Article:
For Richard Goodwin, who had been a Kennedy aide, the Sixties ended with Robert Kennedy's assassination. His memoir, Remembering America : A Voice From the Sixties, is a fascinating book, which takes us from the quiz show scandals of the Fifties to 1968. Witcover makes the same point in The Year the Dream Died: Revisiting 1968 in America .

Lowry's point about American history deserves its own post. I plan to deal with trends in history in a more personal article about my two-year stint as a graduate student in history.]

For a nation of “rugged individualists,” we Americans look to leaders as much as anyone else. JFK captured our hearts and imagination and made us proud of our country. We liberals have not elected such a leader since. Robert Kennedy had the potential to unite America, but he too was cut down by an assassin. Lowry concludes by writing:

One day a Democratic politician will emerge who is compelling enough to vanquish the foul spirit of JFK’s assassination from the left. [One of Lowry’s points is that Lee Harvey Oswald was a Communist--to reinforce his idea that Kennedy wasn’t a liberal. For me, the motives of this disturbed young man, which we‘ll never know, are not relevant to a discussion of Kennedy‘s politics.] Until that happens, JFK has to be remembered, in Piereson’s words, as “the last articulate spokesman for the now lost world of American liberalism.”

With, "the audacity of hope," I believe Barack Obama may be that Democratic politician.


Julie said...

Holystone - The Philadelphia Catechism...

This post on JFK is a learning curve for a Brit; remember his death.

Charles Gramlich said...

I barely remember JFK, although I saw him once at the FOrt Smith Airport. I remember when his brother was killed though, and that it was the first time I saw my father cry.

steve said...

Julie--When I was very yound and in Britain, people told me how much they admired Kennedy. One rather down-and-out man I ran into on the Embankment (and who had asked me for money) remembered so well that JFK promised to "preserve, protect, and defend the Constitution of the United States." I didn't have the heart to tell him that every preseident, including Nixon, swore to that oath.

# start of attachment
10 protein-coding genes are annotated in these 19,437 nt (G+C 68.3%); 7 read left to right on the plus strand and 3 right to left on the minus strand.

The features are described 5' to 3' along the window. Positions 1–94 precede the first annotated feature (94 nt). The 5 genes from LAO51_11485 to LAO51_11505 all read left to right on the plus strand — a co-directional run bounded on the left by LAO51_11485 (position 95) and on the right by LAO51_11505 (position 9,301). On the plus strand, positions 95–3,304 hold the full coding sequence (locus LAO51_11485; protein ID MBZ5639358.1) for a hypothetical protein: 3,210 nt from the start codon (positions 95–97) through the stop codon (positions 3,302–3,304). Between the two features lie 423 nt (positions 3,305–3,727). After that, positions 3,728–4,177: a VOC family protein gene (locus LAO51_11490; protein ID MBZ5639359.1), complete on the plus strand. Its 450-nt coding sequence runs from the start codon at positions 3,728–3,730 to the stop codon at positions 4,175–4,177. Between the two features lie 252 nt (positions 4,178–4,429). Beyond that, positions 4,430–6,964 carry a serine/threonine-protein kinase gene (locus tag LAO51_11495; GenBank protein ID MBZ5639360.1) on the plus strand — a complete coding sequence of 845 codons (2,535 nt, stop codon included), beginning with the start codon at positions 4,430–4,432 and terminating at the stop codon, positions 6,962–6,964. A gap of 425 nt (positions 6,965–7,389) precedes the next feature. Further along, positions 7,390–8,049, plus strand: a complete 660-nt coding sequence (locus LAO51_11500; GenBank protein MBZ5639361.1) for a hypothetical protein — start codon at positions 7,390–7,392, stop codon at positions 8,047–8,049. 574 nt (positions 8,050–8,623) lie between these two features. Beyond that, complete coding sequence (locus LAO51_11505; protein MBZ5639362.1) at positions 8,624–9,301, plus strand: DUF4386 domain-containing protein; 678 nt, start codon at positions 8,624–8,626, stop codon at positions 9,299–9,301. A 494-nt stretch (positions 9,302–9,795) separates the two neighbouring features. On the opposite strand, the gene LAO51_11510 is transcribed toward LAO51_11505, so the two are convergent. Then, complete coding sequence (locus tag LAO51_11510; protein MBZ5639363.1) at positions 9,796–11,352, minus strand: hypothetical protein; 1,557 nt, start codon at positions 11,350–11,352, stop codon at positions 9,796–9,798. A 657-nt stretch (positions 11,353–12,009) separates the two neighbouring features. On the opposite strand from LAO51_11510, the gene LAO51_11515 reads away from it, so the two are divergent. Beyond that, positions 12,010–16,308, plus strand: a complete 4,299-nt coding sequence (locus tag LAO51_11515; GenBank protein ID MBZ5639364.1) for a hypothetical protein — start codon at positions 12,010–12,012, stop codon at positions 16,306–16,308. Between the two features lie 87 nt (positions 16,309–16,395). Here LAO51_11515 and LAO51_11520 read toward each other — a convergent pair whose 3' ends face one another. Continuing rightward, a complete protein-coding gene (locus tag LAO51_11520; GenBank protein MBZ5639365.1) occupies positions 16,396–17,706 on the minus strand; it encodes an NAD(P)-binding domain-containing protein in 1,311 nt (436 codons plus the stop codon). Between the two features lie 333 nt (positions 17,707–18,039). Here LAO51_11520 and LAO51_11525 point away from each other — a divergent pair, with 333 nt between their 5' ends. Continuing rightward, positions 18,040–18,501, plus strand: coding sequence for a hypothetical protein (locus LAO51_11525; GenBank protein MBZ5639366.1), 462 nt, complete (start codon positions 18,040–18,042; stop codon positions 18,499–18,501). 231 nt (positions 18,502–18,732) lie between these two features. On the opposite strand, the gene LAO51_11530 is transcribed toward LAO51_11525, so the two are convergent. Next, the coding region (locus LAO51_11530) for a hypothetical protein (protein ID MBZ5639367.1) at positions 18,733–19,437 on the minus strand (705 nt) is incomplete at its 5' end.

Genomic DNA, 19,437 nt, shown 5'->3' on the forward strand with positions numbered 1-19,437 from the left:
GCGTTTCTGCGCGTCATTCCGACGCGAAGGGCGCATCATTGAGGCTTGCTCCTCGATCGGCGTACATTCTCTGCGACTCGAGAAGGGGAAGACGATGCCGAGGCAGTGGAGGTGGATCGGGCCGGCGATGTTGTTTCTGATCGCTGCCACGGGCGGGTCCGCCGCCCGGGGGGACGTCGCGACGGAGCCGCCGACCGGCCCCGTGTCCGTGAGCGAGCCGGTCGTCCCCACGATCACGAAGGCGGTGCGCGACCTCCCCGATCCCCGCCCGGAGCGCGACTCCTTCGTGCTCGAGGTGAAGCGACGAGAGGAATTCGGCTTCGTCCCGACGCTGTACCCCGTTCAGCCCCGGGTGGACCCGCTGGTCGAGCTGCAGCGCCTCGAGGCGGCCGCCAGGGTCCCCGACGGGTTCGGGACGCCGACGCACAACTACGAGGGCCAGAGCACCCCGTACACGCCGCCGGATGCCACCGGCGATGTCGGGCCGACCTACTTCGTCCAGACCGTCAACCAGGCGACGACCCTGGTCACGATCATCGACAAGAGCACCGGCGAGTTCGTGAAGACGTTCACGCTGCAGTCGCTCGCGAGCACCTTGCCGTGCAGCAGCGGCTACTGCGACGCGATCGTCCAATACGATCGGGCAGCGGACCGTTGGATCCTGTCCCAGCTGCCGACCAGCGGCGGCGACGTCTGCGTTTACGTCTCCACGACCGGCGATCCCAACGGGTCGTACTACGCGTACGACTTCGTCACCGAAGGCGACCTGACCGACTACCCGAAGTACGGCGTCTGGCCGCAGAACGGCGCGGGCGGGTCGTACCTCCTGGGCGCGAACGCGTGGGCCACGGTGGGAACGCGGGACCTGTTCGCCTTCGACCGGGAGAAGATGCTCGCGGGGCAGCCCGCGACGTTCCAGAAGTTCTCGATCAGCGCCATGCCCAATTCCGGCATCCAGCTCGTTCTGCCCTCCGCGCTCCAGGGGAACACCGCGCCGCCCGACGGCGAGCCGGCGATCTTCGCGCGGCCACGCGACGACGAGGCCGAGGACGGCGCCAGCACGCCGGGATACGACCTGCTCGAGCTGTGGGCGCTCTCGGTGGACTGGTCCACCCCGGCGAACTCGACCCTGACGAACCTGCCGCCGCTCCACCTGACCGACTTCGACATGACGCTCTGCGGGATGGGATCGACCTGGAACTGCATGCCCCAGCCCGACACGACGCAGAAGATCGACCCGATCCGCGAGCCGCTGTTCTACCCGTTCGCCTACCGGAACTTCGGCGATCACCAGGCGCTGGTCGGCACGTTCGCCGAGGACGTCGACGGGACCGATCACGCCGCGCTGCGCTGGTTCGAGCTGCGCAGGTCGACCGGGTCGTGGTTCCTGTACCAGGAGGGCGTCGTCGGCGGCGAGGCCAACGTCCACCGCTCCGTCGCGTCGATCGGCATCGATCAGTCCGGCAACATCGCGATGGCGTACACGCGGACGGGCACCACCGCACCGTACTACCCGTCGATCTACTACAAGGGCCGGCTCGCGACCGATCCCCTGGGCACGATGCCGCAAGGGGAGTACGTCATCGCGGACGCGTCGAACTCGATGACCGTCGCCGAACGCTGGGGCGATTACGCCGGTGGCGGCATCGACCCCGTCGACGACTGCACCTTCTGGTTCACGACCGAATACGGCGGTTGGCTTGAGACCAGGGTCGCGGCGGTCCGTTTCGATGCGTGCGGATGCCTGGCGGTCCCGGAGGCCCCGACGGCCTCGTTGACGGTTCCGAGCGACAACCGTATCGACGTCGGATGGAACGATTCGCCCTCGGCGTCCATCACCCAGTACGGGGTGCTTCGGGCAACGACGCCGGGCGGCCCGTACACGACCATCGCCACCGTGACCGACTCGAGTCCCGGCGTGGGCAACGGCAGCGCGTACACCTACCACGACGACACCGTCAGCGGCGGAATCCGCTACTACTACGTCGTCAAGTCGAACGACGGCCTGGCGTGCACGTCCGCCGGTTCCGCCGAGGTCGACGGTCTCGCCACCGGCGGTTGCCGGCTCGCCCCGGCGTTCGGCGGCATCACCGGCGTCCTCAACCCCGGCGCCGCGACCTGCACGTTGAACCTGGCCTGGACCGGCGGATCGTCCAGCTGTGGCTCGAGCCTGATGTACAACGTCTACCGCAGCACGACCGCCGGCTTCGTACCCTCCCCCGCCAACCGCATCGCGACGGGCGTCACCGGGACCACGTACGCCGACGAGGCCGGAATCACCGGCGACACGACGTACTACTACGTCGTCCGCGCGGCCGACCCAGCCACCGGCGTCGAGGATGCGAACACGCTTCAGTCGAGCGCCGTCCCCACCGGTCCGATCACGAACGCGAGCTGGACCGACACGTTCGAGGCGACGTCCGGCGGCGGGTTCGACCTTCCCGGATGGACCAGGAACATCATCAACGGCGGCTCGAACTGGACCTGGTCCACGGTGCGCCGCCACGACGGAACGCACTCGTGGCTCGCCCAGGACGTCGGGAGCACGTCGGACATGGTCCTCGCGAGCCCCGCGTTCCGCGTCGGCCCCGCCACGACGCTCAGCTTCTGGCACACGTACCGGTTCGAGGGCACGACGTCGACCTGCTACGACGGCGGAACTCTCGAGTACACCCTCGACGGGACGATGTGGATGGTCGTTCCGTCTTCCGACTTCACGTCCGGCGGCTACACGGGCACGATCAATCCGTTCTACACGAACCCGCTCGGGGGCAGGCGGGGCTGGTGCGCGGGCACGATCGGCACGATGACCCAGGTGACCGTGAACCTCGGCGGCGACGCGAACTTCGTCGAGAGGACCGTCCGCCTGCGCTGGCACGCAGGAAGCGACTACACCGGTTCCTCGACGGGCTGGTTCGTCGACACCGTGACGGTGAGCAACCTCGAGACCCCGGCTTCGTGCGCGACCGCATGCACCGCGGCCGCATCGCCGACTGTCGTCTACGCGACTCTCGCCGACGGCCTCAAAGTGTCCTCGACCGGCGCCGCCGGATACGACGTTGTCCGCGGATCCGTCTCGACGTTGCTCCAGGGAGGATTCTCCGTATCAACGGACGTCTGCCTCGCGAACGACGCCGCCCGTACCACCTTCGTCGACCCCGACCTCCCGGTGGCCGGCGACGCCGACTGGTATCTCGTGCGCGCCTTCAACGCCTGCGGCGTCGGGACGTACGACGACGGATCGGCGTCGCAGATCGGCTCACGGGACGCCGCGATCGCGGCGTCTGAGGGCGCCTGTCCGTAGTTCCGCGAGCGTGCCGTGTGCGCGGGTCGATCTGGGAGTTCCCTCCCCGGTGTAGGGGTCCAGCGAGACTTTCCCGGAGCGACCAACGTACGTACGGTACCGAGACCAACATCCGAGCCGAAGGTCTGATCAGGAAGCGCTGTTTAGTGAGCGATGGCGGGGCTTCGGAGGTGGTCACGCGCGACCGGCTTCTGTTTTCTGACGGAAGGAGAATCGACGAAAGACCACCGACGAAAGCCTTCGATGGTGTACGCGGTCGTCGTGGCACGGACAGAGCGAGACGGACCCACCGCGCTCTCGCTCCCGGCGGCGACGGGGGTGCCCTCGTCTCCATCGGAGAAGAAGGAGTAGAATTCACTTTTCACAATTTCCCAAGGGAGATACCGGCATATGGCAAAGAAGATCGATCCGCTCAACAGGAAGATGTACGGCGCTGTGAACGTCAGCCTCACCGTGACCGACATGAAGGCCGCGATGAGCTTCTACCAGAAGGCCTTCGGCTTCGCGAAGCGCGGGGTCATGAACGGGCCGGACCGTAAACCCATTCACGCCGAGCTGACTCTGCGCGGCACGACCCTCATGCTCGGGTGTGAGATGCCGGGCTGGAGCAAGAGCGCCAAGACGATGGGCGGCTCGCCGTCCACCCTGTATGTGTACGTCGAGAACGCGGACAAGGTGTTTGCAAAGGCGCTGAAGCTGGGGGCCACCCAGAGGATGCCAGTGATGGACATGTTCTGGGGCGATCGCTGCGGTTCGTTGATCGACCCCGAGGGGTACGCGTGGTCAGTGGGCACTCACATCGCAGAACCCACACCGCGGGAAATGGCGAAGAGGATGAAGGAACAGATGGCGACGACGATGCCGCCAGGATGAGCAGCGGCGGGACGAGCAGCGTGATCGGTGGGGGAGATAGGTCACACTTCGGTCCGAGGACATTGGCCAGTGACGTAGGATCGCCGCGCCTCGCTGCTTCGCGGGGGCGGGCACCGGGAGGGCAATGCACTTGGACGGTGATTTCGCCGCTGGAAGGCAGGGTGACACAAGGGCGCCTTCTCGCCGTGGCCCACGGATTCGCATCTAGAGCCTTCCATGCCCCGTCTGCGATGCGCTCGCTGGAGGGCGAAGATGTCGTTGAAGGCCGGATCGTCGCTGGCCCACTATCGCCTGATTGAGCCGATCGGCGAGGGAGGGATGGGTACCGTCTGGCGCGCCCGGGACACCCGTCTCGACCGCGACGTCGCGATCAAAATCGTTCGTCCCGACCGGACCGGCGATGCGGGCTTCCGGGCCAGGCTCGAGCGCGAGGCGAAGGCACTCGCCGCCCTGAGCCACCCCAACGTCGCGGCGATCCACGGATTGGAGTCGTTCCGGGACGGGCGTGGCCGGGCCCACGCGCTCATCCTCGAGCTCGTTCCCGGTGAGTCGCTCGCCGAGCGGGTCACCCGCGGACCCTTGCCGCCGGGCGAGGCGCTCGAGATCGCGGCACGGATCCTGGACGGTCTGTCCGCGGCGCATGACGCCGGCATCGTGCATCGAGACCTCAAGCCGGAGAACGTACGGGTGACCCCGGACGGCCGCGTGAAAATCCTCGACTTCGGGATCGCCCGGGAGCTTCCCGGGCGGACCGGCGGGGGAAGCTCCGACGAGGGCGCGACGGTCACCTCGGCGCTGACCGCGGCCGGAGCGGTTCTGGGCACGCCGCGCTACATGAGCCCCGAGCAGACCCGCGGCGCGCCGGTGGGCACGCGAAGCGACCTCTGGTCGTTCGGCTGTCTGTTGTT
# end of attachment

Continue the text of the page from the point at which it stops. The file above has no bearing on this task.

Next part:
Charles--I never saw JFK, but I did see Robert in 1966. John Culver, a congressman and later senator from Iowa, had been Teddy's roommate at Harvard, so members of the Kennedy clan would often show up to campaign for him. RFK's speech in Indianapolis after King's assassination is one of the most moving speeches I ever heard. Your story about your father crying at his death reaffirms my belief that he could have healed the nation.

Lisa said...

I realize it's a ridiculous oversimplification, but I've learned to come to terms with my own disenchantment with the actions of the Bush administration by separating America and Americans from this particular administration. There was a time when I went out of my way not to tell people that I'm a veteran, because I was ashamed of my government's actions and I feared people would assume that my participation in the military implied support for the military actions our country has been involved in. I hope and I believe that it's possible for us to turn around the decades of apathy and become a caring society again, with the right leadership to inspire us. I am acutely aware that when I hear people from other nations speak about their own cultures and societies, they use the word "we". In our country, that no longer seems to be the case. I'm not a historian, by any means so I'm curious to know whether you think it's possible for us to once again become the compassionate country that I think we once were.

Julie said...

I suspect JFK was as much absorbed into our national consciousness in his time - and since - as other subsequent icons have been. Thanks for the clip on the Cutty Sark; may well follow that up.

steve said...